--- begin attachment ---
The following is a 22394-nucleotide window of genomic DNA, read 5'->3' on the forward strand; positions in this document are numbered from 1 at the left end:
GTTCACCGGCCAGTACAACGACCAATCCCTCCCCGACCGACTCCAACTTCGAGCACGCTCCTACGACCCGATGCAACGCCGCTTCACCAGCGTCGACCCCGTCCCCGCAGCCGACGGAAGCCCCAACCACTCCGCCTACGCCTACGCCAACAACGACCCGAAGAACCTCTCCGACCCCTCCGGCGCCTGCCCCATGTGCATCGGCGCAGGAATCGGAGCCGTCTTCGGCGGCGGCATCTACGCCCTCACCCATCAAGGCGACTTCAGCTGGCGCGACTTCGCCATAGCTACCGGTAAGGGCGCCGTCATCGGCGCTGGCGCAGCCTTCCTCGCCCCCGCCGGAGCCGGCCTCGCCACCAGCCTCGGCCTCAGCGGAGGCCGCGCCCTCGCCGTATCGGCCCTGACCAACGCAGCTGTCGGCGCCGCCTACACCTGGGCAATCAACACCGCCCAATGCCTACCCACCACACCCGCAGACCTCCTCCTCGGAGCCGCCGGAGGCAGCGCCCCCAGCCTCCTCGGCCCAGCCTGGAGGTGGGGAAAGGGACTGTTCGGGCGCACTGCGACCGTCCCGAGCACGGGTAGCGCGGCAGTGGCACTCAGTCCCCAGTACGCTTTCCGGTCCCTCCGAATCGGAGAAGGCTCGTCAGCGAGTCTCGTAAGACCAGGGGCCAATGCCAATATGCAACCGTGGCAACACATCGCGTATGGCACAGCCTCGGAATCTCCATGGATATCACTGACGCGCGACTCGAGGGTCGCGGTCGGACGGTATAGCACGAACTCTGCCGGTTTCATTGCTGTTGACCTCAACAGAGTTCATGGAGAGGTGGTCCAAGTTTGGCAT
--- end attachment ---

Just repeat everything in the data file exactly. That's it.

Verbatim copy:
The following is a 22394-nucleotide window of genomic DNA, read 5'->3' on the forward strand; positions in this document are numbered from 1 at the left end:
GTTCACCGGCCAGTACAACGACCAATCCCTCCCCGACCGACTCCAACTTCGAGCACGCTCCTACGACCCGATGCAACGCCGCTTCACCAGCGTCGACCCCGTCCCCGCAGCCGACGGAAGCCCCAACCACTCCGCCTACGCCTACGCCAACAACGACCCGAAGAACCTCTCCGACCCCTCCGGCGCCTGCCCCATGTGCATCGGCGCAGGAATCGGAGCCGTCTTCGGCGGCGGCATCTACGCCCTCACCCATCAAGGCGACTTCAGCTGGCGCGACTTCGCCATAGCTACCGGTAAGGGCGCCGTCATCGGCGCTGGCGCAGCCTTCCTCGCCCCCGCCGGAGCCGGCCTCGCCACCAGCCTCGGCCTCAGCGGAGGCCGCGCCCTCGCCGTATCGGCCCTGACCAACGCAGCTGTCGGCGCCGCCTACACCTGGGCAATCAACACCGCCCAATGCCTACCCACCACACCCGCAGACCTCCTCCTCGGAGCCGCCGGAGGCAGCGCCCCCAGCCTCCTCGGCCCAGCCTGGAGGTGGGGAAAGGGACTGTTCGGGCGCACTGCGACCGTCCCGAGCACGGGTAGCGCGGCAGTGGCACTCAGTCCCCAGTACGCTTTCCGGTCCCTCCGAATCGGAGAAGGCTCGTCAGCGAGTCTCGTAAGACCAGGGGCCAATGCCAATATGCAACCGTGGCAACACATCGCGTATGGCACAGCCTCGGAATCTCCATGGATATCACTGACGCGCGACTCGAGGGTCGCGGTCGGACGGTATAGCACGAACTCTGCCGGTTTCATTGCTGTTGACCTCAACAGAGTTCATGGAGAGGTGGTCCAAGTTTGGCAT